In certain states, a divorcing couple’s property will be divided under a community property approach, while in other states equitable division rules apply. Whether you’re getting ready to tie the knot or you're breaking up, it’s important to know how your savings and assets will be affected by a marriage or divorce.
Community Property States
A handful of states follow a community property approach. Community property states include:
- Alaska (opt-in by agreement)
- New Mexico
For couples getting divorced under a community property scheme, each spouse has an equal right to “community" or joint property acquired during the marriage. Community property is divided down the middle—a court won’t consider whether it would be fair to give one spouse a right to more than half of the marital assets.
The major analysis in a community property state is the nature or character of the property—whether it's community (joint) or separate (owned exclusively by one spouse). Community property can include anything earned, purchased, or acquired during the marriage, through either spouse's efforts. This includes income, a home, furnishings, cars, stocks, retirement accounts, and real estate. Separate property is an exception to the community property rule. Some examples of separate property are:
- property owned by one spouse before the marriage
- proceeds from a personal injury settlement, and
- an inheritance or a gift to one spouse—even if the spouse received it during the marriage.
If you live in a community property state and are contemplating divorce, it’s important to understand how the laws of your state will impact your case. In many cases, savings or property you’ve worked hard to earn can be awarded to your spouse during a divorce. Talk to a local attorney if you need help keeping property separate.
Equitable Distribution States
Most states follow equitable distribution rules. In these states, equitable doesn’t necessarily mean equal. A judge will divide property fairly or equitably, rather than equally or 50/50 between the spouses. So, for example, a low-earning spouse, who has primary custody of young children may be awarded more property as part of a divorce. Judges consider various factors to decide how property should be divided, including:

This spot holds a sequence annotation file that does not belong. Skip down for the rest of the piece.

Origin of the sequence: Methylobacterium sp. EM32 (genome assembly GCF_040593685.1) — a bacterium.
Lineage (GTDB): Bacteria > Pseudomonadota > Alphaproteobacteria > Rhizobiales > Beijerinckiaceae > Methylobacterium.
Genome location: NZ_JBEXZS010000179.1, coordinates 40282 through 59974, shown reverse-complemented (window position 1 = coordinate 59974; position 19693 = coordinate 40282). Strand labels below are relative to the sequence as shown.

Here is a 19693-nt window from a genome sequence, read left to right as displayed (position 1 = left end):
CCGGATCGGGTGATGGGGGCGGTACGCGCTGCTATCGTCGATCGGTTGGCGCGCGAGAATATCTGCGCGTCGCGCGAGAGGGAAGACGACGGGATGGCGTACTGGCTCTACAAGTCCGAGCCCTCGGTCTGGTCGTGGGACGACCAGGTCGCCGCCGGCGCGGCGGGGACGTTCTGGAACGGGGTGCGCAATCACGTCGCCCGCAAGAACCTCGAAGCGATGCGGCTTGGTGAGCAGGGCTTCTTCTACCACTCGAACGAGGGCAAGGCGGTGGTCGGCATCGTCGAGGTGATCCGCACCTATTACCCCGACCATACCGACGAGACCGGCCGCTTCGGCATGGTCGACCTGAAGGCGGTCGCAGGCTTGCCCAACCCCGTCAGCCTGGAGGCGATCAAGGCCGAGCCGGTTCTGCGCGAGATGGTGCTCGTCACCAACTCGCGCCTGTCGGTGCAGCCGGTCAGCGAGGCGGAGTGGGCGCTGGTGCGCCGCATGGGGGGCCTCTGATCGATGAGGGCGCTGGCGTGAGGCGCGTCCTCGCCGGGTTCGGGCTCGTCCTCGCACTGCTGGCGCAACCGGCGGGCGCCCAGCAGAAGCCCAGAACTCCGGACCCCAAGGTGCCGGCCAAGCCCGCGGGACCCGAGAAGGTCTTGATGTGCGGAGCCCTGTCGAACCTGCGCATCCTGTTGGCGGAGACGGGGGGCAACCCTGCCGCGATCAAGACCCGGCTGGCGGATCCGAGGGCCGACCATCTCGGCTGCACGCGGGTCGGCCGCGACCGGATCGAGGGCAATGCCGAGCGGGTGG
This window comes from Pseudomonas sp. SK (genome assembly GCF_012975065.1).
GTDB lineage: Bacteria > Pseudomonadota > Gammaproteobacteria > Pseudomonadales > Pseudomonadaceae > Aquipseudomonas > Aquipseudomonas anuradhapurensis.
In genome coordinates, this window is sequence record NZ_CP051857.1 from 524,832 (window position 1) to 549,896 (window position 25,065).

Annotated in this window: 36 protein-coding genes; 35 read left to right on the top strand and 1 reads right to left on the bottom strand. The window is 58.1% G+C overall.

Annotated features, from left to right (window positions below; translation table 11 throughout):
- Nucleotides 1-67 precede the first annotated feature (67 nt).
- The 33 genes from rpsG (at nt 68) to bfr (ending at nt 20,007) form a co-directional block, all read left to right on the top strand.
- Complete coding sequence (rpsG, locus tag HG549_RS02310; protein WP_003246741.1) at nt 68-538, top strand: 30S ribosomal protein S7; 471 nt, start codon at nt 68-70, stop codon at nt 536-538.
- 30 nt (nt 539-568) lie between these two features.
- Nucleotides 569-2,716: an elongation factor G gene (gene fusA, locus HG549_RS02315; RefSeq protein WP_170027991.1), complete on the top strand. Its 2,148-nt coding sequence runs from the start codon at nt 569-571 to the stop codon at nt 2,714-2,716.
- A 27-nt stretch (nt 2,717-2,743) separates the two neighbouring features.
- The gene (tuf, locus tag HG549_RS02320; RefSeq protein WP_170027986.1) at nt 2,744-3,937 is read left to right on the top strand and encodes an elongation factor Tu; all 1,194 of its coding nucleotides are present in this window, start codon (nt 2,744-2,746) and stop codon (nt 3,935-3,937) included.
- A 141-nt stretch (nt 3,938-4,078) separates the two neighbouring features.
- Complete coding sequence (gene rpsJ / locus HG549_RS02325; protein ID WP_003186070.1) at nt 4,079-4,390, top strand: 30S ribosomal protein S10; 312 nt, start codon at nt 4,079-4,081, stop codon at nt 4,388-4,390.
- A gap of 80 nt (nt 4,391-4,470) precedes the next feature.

- each spouse’s financial condition at the time the property will be divided
- each spouse’s contributions to the other spouse’s career
- each spouse’s earning potential
- the length of the couple’s marriage, and
- which spouse has physical custody of the couple’s children.
A judge will also consider each spouse's financial needs, assets, and earning potential. In an equitable division state, the goal of a divorce settlement is to put the spouses on even financial footing, so they can begin their new lives.
Like community property states, in equitable division states, separate property isn’t part of the marital estate and isn’t subject to division. A spouse who comes into the marriage with a vehicle or real estate can usually keep that vehicle or property after a divorce, as long as it’s been kept separate. If you've commingled property by using marital funds to maintain or improve your separate property, a judge can award a portion of it to your spouse. In certain cases, you may want to consider a prenuptial agreement to protect your separate property and earnings in the event of divorce.
Questions for Your Attorney
- What if I live in an equitable distribution state, and my ex lives in a community property state? How will that affect our divorce?
- Should I opt-in to Alaska’s community property scheme? Why or why not?
- Does it matter that my property is located in a community property state, but I now live in an equitable distribution state?